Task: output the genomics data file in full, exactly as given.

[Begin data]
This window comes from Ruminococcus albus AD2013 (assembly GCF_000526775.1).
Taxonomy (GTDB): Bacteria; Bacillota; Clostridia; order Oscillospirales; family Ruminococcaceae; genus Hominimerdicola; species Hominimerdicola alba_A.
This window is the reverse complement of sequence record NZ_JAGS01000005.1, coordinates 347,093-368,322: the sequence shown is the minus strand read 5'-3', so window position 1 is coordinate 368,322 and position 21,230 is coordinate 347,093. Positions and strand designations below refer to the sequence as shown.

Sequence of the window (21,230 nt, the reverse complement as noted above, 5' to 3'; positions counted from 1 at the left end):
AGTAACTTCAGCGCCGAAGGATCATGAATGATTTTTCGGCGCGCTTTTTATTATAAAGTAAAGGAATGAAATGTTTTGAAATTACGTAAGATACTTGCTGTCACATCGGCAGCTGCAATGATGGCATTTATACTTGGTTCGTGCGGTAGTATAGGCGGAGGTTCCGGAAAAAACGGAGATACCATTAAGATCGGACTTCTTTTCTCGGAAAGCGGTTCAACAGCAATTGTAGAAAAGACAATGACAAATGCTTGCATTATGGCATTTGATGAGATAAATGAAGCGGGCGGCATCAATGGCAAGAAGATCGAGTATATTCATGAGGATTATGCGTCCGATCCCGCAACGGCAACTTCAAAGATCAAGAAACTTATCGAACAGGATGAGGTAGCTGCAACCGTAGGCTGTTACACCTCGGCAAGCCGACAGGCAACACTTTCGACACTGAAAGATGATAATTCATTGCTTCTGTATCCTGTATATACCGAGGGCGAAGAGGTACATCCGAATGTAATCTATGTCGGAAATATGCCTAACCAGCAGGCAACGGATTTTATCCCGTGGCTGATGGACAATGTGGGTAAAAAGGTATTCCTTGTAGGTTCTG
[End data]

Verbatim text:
This window comes from Ruminococcus albus AD2013 (assembly GCF_000526775.1).
Taxonomy (GTDB): Bacteria; Bacillota; Clostridia; order Oscillospirales; family Ruminococcaceae; genus Hominimerdicola; species Hominimerdicola alba_A.
This window is the reverse complement of sequence record NZ_JAGS01000005.1, coordinates 347,093-368,322: the sequence shown is the minus strand read 5'-3', so window position 1 is coordinate 368,322 and position 21,230 is coordinate 347,093. Positions and strand designations below refer to the sequence as shown.

Sequence of the window (21,230 nt, the reverse complement as noted above, 5' to 3'; positions counted from 1 at the left end):
AGTAACTTCAGCGCCGAAGGATCATGAATGATTTTTCGGCGCGCTTTTTATTATAAAGTAAAGGAATGAAATGTTTTGAAATTACGTAAGATACTTGCTGTCACATCGGCAGCTGCAATGATGGCATTTATACTTGGTTCGTGCGGTAGTATAGGCGGAGGTTCCGGAAAAAACGGAGATACCATTAAGATCGGACTTCTTTTCTCGGAAAGCGGTTCAACAGCAATTGTAGAAAAGACAATGACAAATGCTTGCATTATGGCATTTGATGAGATAAATGAAGCGGGCGGCATCAATGGCAAGAAGATCGAGTATATTCATGAGGATTATGCGTCCGATCCCGCAACGGCAACTTCAAAGATCAAGAAACTTATCGAACAGGATGAGGTAGCTGCAACCGTAGGCTGTTACACCTCGGCAAGCCGACAGGCAACACTTTCGACACTGAAAGATGATAATTCATTGCTTCTGTATCCTGTATATACCGAGGGCGAAGAGGTACATCCGAATGTAATCTATGTCGGAAATATGCCTAACCAGCAGGCAACGGATTTTATCCCGTGGCTGATGGACAATGTGGGTAAAAAGGTATTCCTTGTAGGTTCTG